Science Says a Good Night's Sleep Can Clear Toxins from the Brain
We know that a good night's sleep has a positive impact on our physical and mental health, and can reduce the risk of heart disease, depression, and stress, but a new study from researchers at Northwestern University has found that a deep sleep also has the ability to clear waste thanks to an ancient, restorative power. "Waste clearance could be important, in general, for maintaining brain health or for preventing neurogenerative disease," said Dr. Ravi Allada, senior author of the study. "Waste clearance may occur during wake and sleep but is substantially enhanced during deep sleep."
In the study, researchers followed the relationship between sleep patterns and waste in fruit flies' brains. Although the size of their brains are significantly smaller than humans', researchers have found that their sleep-wake cycles are remarkably similar to ours. The team examined proboscis extension sleep, a deep-sleep stage in fruit flies, which is similar to deep, slow-wave sleep in humans, and found that the flies repeatedly extend and retract their proboscis (or snout). "This pumping motion moves fluids possibly to the fly version of the kidneys," Allada said. "Our study shows that this facilitates waste clearance and aids in injury recovery."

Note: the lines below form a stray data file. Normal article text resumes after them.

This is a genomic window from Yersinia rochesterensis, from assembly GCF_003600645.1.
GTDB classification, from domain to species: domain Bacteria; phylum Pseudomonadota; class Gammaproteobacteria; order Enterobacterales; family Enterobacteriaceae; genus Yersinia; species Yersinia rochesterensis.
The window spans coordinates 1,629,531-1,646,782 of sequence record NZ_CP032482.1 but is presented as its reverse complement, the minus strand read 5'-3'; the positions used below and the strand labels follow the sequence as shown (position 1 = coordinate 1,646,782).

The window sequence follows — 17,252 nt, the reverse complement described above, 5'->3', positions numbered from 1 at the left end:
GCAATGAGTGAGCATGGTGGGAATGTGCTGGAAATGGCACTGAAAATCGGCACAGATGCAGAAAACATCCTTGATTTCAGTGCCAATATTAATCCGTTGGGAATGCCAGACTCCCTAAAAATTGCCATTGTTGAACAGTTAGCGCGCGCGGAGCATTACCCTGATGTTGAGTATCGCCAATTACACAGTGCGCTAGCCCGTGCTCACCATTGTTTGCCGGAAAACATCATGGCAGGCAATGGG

Overall, the study further supports the theory that maintaining a consistent wake-up time and bedtime can help you to sleep better night after night. Health professionals and sleep experts say that most adults should aim to sleep seven to eight hours each night. "Our finding that deep sleep serves a role in waste clearance in the fruit fly indicates that waste clearance is an evolutionary conserved core function of sleep," the paper's coauthors write. "This suggests that waste clearance may have been a function of sleep in the common ancestor of flies and humans."
A 2013 study from the National Institutes of Health used mice in a similar experiment to determine how toxins flow through the brain during sleep. "These findings have significant implications for treating 'dirty brain' diseases like Alzheimer's," said Dr. Maiken Nedergaard of the University of Rochester Medical Center.